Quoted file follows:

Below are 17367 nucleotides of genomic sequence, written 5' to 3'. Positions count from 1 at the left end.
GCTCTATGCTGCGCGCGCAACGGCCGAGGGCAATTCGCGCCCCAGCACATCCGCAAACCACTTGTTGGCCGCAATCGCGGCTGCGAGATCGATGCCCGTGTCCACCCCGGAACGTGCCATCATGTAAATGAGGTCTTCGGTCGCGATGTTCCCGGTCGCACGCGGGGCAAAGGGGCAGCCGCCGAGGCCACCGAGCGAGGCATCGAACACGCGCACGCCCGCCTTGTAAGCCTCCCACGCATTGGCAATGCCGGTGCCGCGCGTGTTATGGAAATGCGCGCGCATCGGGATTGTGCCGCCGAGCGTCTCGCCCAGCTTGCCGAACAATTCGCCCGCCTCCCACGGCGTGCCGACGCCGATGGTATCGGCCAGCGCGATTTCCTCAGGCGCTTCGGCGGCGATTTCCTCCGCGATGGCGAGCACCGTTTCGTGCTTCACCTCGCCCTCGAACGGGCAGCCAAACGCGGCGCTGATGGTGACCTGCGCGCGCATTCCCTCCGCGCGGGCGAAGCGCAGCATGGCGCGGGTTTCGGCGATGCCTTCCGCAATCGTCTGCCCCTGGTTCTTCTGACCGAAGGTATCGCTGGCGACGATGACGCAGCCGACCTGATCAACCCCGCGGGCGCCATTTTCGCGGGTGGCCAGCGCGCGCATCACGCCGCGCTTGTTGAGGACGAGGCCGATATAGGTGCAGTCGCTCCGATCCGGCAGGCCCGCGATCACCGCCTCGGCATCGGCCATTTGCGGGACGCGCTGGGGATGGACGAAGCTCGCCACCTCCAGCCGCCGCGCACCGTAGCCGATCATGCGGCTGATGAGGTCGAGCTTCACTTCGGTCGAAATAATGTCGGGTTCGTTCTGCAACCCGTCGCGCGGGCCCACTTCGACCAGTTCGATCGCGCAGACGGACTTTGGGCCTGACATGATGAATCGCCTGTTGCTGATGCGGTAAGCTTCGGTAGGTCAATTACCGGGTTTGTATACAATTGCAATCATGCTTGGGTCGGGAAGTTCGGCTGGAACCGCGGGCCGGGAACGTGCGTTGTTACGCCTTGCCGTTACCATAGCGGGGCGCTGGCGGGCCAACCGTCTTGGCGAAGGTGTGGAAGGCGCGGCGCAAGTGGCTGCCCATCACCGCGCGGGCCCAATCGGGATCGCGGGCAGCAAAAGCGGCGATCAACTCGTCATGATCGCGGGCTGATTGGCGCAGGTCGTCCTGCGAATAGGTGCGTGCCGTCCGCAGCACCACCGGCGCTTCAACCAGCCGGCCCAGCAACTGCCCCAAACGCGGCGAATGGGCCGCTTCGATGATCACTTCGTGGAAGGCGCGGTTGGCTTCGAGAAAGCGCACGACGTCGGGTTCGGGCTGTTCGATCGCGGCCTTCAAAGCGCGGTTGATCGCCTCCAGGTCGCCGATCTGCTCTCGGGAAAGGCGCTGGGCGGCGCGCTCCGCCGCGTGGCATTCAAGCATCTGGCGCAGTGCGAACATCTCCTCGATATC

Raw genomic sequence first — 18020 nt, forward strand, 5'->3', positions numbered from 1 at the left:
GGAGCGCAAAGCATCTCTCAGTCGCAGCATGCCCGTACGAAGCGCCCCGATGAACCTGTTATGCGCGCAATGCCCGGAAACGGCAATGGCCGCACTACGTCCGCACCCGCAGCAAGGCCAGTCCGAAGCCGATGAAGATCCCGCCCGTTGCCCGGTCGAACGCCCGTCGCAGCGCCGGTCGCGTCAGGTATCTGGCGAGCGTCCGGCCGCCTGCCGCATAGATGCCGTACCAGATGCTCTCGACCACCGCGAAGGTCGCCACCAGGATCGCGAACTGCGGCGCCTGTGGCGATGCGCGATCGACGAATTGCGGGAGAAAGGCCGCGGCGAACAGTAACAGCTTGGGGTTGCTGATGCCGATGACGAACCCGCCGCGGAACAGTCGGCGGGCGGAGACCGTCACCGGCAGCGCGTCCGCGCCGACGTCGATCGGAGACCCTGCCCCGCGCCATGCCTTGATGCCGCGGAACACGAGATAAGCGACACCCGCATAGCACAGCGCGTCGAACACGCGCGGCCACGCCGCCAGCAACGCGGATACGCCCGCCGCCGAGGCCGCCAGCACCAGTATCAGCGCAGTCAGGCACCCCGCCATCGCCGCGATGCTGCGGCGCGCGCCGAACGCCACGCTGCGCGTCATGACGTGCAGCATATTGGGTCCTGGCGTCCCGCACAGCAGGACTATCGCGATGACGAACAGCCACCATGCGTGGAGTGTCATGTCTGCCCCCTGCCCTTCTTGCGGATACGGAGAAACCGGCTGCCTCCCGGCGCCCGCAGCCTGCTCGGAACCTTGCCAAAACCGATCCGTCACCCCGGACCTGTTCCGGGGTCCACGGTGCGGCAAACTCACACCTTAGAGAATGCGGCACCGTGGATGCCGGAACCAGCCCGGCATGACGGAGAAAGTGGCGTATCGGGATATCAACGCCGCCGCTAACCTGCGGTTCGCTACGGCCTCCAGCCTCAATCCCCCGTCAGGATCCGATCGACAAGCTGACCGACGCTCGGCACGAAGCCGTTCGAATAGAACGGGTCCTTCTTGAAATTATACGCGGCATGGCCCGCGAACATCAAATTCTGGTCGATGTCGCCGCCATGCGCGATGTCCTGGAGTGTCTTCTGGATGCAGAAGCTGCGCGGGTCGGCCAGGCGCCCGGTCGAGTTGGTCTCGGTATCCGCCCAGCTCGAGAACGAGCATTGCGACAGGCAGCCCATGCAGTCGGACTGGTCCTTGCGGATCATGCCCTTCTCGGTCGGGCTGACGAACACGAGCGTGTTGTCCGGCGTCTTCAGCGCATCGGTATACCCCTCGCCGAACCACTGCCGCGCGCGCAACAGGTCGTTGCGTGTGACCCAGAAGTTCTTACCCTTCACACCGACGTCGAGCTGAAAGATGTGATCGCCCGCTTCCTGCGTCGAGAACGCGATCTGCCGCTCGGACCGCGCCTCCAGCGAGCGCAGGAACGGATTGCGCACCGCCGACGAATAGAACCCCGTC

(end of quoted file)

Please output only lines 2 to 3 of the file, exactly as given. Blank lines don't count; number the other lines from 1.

GCTCTATGCTGCGCGCGCAACGGCCGAGGGCAATTCGCGCCCCAGCACATCCGCAAACCACTTGTTGGCCGCAATCGCGGCTGCGAGATCGATGCCCGTGTCCACCCCGGAACGTGCCATCATGTAAATGAGGTCTTCGGTCGCGATGTTCCCGGTCGCACGCGGGGCAAAGGGGCAGCCGCCGAGGCCACCGAGCGAGGCATCGAACACGCGCACGCCCGCCTTGTAAGCCTCCCACGCATTGGCAATGCCGGTGCCGCGCGTGTTATGGAAATGCGCGCGCATCGGGATTGTGCCGCCGAGCGTCTCGCCCAGCTTGCCGAACAATTCGCCCGCCTCCCACGGCGTGCCGACGCCGATGGTATCGGCCAGCGCGATTTCCTCAGGCGCTTCGGCGGCGATTTCCTCCGCGATGGCGAGCACCGTTTCGTGCTTCACCTCGCCCTCGAACGGGCAGCCAAACGCGGCGCTGATGGTGACCTGCGCGCGCATTCCCTCCGCGCGGGCGAAGCGCAGCATGGCGCGGGTTTCGGCGATGCCTTCCGCAATCGTCTGCCCCTGGTTCTTCTGACCGAAGGTATCGCTGGCGACGATGACGCAGCCGACCTGATCAACCCCGCGGGCGCCATTTTCGCGGGTGGCCAGCGCGCGCATCACGCCGCGCTTGTTGAGGACGAGGCCGATATAGGTGCAGTCGCTCCGATCCGGCAGGCCCGCGATCACCGCCTCGGCATCGGCCATTTGCGGGACGCGCTGGGGATGGACGAAGCTCGCCACCTCCAGCCGCCGCGCACCGTAGCCGATCATGCGGCTGATGAGGTCGAGCTTCACTTCGGTCGAAATAATGTCGGGTTCGTTCTGCAACCCGTCGCGCGGGCCCACTTCGACCAGTTCGATCGCGCAGACGGACTTTGGGCCTGACATGATGAATCGCCTGTTGCTGATGCGGTAAGCTTCGGTAGGTCAATTACCGGGTTTGTATACAATTGCAATCATGCTTGGGTCGGGAAGTTCGGCTGGAACCGCGGGCCGGGAACGTGCGTTGTTACGCCTTGCCGTTACCATAGCGGGGCGCTGGCGGGCCAACCGTCTTGGCGAAGGTGTGGAAGGCGCGGCGCAAGTGGCTGCCCATCACCGCGCGGGCCCAATCGGGATCGCGGGCAGCAAAAGCGGCGATCAACTCGTCATGATCGCGGGCTGATTGGCGCAGGTCGTCCTGCGAATAGGTGCGTGCCGTCCGCAGCACCACCGGCGCTTCAACCAGCCGGCCCAGCAACTGCCCCAAACGCGGCGAATGGGCCGCTTCGATGATCACTTCGTGGAAGGCGCGGTTGGCTTCGAGAAAGCGCACGACGTCGGGTTCGGGCTGTTCGATCGCGGCCTTCAAAGCGCGGTTGATCGCCTCCAGGTCGCCGATCTGCTCTCGGGAAAGGCGCTGGGCGGCGCGCTCCGCCGCGTGGCATTCAAGCATCTGGCGCAGTGCGAACATCTCCTCGATATC

Raw genomic sequence first — 18020 nt, forward strand, 5'->3', positions numbered from 1 at the left: